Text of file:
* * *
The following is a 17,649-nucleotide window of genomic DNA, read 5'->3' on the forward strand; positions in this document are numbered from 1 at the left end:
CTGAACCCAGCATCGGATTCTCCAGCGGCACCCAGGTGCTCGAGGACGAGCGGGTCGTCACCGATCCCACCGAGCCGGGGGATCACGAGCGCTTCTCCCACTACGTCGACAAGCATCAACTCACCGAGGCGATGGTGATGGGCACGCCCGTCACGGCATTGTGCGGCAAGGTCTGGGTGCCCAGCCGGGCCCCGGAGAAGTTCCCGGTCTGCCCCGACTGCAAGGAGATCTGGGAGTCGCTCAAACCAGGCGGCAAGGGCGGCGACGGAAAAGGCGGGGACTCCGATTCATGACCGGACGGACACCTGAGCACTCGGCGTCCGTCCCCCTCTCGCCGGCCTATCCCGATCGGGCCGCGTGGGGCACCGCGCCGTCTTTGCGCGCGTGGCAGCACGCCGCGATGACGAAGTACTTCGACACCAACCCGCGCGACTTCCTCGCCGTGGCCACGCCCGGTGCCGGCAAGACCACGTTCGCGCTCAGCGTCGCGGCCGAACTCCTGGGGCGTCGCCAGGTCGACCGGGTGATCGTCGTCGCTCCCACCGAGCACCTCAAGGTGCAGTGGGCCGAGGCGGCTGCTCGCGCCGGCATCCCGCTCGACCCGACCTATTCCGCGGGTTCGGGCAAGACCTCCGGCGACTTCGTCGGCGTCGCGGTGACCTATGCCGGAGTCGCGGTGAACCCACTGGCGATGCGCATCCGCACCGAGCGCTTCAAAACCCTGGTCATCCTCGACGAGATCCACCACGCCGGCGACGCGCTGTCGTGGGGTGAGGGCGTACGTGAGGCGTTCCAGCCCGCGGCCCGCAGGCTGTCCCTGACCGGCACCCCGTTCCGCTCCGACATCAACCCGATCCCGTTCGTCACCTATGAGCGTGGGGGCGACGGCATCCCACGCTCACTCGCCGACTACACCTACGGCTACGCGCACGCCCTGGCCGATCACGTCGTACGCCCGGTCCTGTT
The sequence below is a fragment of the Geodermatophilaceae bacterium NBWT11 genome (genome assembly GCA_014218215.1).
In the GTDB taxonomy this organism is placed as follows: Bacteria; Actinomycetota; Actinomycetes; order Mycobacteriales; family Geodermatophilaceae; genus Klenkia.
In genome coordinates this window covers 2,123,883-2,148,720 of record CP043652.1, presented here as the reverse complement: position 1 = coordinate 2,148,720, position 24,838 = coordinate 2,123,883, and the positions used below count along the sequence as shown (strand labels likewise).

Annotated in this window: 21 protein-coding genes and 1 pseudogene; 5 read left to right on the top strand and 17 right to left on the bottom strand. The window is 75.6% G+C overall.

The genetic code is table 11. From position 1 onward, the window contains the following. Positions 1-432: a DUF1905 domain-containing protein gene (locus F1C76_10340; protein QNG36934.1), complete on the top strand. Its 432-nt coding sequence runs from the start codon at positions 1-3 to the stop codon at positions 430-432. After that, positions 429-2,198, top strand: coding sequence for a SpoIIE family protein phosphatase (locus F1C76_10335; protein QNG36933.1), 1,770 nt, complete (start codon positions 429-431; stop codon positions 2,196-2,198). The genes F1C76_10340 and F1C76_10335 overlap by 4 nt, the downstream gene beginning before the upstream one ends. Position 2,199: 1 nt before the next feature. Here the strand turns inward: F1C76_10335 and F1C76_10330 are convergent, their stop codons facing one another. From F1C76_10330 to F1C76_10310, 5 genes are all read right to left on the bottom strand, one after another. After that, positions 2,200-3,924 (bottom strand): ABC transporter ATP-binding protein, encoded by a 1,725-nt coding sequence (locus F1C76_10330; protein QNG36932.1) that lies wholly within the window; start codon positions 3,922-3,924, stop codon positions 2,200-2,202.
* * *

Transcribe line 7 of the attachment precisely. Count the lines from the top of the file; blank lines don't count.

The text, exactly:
The genetic code is table 11. From position 1 onward, the window contains the following. Positions 1-432: a DUF1905 domain-containing protein gene (locus F1C76_10340; protein QNG36934.1), complete on the top strand. Its 432-nt coding sequence runs from the start codon at positions 1-3 to the stop codon at positions 430-432. After that, positions 429-2,198, top strand: coding sequence for a SpoIIE family protein phosphatase (locus F1C76_10335; protein QNG36933.1), 1,770 nt, complete (start codon positions 429-431; stop codon positions 2,196-2,198). The genes F1C76_10340 and F1C76_10335 overlap by 4 nt, the downstream gene beginning before the upstream one ends. Position 2,199: 1 nt before the next feature. Here the strand turns inward: F1C76_10335 and F1C76_10330 are convergent, their stop codons facing one another. From F1C76_10330 to F1C76_10310, 5 genes are all read right to left on the bottom strand, one after another. After that, positions 2,200-3,924 (bottom strand): ABC transporter ATP-binding protein, encoded by a 1,725-nt coding sequence (locus F1C76_10330; protein QNG36932.1) that lies wholly within the window; start codon positions 3,922-3,924, stop codon positions 2,200-2,202.